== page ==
Non-current deferred tax assets

 

  

27,071

 

 

24,411

Other assets

 

  

32,218

 

 

33,742

 

 

Total assets

 

$

685,513

 

$

665,526

 

 

  

 

  

 

 

  

 

LIABILITIES AND EQUITY

 

  

 

 

  

 

Current liabilities

 

  

 

 

  

 

 

Short-term borrowings and current portion of long-term debt

 

$

662

 

$

403

 

Accounts payable

 

  

67,291

 

  

74,987

 

Dividends payable

 

 

4,252

 

 

3,990

 

Accrued compensation

 

  

19,166

 

  

19,853

 

Accrued restructuring

 

 

6,303

 

 

 

Accrued pension and postretirement benefits

 

 

1,144

 

 

1,239

 

Current deferred tax liabilities

 

 

41

 

 

732

 

Other current liabilities

 

  

25,696

 

  

23,697

 

 

Total current liabilities

 

  

124,555

 

  

124,901

Long-term debt

 

  

81,439

 

  

75,328

Non-current deferred tax liabilities

 

 

15,003

 

 

8,584

Non-current accrued pension and postretirement benefits

 

  

40,689

 

  

46,088

Other non-current liabilities

 

  

42,584

 

  

45,490

 

 

Total liabilities

 

  

304,270

 

  

300,391

Commitments and contingencies (Note 23)

 

 

 

 

 

 

Equity

 

  

 

 

  

 

 

Common stock $1 par value; authorized 30,000,000 shares; issued and outstanding

 

  

 

 

  

 

 

 

2015 – 13,288,113 shares; 2014 – 13,300,891 shares

 

 

13,288

 

 

13,301

 

Capital in excess of par value

 

  

106,333

 

  

99,056

 

Retained earnings

 

  

326,740

 

  

299,524

 

Accumulated other comprehensive loss

 

  

(73,316)

 

  

(54,406)

 

 

Total Quaker shareholders’ equity

 

  

373,045

 

  

357,475

 

Noncontrolling interest

 

 

8,198

 

 

7,660

 

 

Total equity

 

 

381,243

 

 

365,135

 

 

Total liabilities and equity

 

$

685,513

 

$

665,526



The accompanying notes are an integral part of these consolidated financial statements.

31


 

QUAKER CHEMICAL CORPORATION

CONSOLIDATED STATEMENTS OF CASH FLOWS

(Dollars in thousands)

 

 

 

 

 

Year Ended December 31,

 

 

 

 

2015

 

2014

 

2013

Cash flows from operating activities

  

  

  

  

  

 

 

  

 

Net income

$

52,706

 

$

58,297

 

$

58,851

 

Adjustments to reconcile net income to net cash provided by operating activities

 

 

 

 

 

 

 

 

 

 

Depreciation

  

12,395

 

 

12,306

 

 

12,339

 

 

Amortization

  

6,811

 

 

4,325

 

 

3,445

 

 

Equity in undistributed earnings of associated companies, net of dividends

  

578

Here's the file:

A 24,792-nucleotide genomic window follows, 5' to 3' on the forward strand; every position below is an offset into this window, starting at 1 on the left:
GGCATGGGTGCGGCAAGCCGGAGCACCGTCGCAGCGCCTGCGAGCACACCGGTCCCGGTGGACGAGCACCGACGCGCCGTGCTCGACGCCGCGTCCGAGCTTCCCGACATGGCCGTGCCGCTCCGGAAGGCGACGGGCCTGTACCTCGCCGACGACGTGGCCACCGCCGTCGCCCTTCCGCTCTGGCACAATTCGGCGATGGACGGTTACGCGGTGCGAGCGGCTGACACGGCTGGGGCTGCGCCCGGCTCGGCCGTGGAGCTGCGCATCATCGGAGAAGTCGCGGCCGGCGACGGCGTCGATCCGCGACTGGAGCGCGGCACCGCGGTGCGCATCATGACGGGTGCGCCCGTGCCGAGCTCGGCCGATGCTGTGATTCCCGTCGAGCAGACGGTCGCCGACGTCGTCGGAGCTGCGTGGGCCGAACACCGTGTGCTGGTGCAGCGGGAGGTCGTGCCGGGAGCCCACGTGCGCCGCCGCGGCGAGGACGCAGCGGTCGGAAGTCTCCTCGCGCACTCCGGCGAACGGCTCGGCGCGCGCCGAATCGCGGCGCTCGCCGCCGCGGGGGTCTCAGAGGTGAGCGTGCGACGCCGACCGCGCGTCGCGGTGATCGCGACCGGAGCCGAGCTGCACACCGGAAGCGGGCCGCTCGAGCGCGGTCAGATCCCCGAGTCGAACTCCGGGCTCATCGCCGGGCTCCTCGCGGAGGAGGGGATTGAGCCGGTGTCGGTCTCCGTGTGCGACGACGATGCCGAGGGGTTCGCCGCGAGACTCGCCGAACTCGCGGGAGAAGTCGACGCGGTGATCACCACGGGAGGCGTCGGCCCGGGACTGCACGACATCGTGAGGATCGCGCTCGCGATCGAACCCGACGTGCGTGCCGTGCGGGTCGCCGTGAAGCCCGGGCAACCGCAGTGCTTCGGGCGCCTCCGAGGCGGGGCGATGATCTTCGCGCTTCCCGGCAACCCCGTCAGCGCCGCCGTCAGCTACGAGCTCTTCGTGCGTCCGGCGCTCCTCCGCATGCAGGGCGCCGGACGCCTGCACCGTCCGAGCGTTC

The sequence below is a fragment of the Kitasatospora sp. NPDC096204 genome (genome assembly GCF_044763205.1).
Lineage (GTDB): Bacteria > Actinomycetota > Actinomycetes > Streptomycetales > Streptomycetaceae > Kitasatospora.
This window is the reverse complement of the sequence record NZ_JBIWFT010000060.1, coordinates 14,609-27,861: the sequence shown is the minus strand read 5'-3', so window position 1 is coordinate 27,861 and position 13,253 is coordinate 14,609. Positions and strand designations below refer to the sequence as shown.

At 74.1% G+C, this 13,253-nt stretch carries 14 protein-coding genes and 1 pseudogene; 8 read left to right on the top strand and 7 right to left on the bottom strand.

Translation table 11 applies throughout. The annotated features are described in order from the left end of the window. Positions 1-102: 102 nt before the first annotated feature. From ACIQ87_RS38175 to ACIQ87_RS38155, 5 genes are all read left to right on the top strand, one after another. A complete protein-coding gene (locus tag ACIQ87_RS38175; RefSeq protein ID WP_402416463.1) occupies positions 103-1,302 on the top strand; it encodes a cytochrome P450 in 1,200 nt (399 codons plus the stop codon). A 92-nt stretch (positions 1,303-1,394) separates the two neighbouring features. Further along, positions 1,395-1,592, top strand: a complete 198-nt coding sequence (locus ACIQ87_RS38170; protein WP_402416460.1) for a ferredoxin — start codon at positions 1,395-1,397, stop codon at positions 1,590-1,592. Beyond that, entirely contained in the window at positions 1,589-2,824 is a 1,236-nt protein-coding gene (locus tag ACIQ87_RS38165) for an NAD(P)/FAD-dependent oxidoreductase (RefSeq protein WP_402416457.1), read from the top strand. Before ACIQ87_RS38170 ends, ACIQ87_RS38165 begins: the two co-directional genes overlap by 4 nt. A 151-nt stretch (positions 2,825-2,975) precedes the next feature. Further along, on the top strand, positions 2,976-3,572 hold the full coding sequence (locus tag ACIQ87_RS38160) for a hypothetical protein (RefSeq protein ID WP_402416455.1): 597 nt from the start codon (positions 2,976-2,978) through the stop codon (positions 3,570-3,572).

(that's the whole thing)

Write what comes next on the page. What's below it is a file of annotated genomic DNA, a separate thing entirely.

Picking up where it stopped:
(3,180)

 

 

(4,162)

 

 

Deferred income taxes

 

(2,401)

 

 

1,007

 

 

(30)

 

 

Uncertain tax positions (non-deferred portion)

 

(1,122)

 

 

(1,256)

 

 

(1,826)

 

 

Acquisition-related fair value adjustments

 

 

 

 

 

200

 

 

Deferred compensation and other, net

  

14

 

 

3,174

 

 

(259)

 

 

Stock-based compensation

  

5,919

 

 

5,309

 

 

4,161

 

 

Restructuring and related activities

 

6,790

 

 

 

 

 

 

(Gain) loss on disposal of property, plant and equipment and other assets

  

(12)

 

 

(86)

 

 

200

 

 

Insurance settlement realized

  

(760)

 

 

(1,907)

 

 

(988)

 

 

Pension and other postretirement benefits

  

2,591

 

 

1,265

 

 

862

 

(Decrease) increase in cash from changes in current assets and current

  

 

 

 

 

 

 

 

 

 

 

liabilities, net of acquisitions:

 

 

 

 

 

 

 

 

 

 

Accounts receivable

  

(188)

 

 

(24,944)

 

 

(11,837)

 

 

Inventories

  

1,292

 

 

(5,484)

 

 

406

 

 

Prepaid expenses and other current assets

  

(721)

 

 

2,003

 

 

(743)

 

 

Accounts payable and accrued liabilities

  

(9,040)

 

 

2,999

 

 

11,301

 

 

Change in restructuring liabilities

 

(490)

 

 

 

 

 

 

Estimated taxes on income

 

(930)

 

 

862

 

 

1,881

 

 

   

Net cash provided by operating activities

  

73,432

 

  

54,690

 

  

73,801

Cash flows from investing activities

  

 

 

  

 

 

  

 

 

 

Investments in property, plant and equipment

  

(11,033)

 

 

(13,052)

 

 

(11,439)

 

 

Payments related to acquisitions, net of cash acquired

  

(24,058)

 

 

(73,527)

 

 

(2,478)

 

 

Proceeds from disposition of assets

 

135

 

 

201

 

 

513

 

 

Insurance settlement interest earned

  

35

 

 

44

 

 

52

 

 

Change in restricted cash, net

  

725

 

 

1,863

 

 

936

 

 

   

Net cash used in investing activities

  

(34,196)

 

  

(84,471)

 

  

(12,416)

Cash flows from financing activities

  

 

 

  

 

 

  

 

 

 

Proceeds from long-term debt

  

6,163

 

 

58,771

 

 

 

 

Repayment of long-term debt

  

(477)

 

 

(1,368)

 

 

(12,791)

 

 

Dividends paid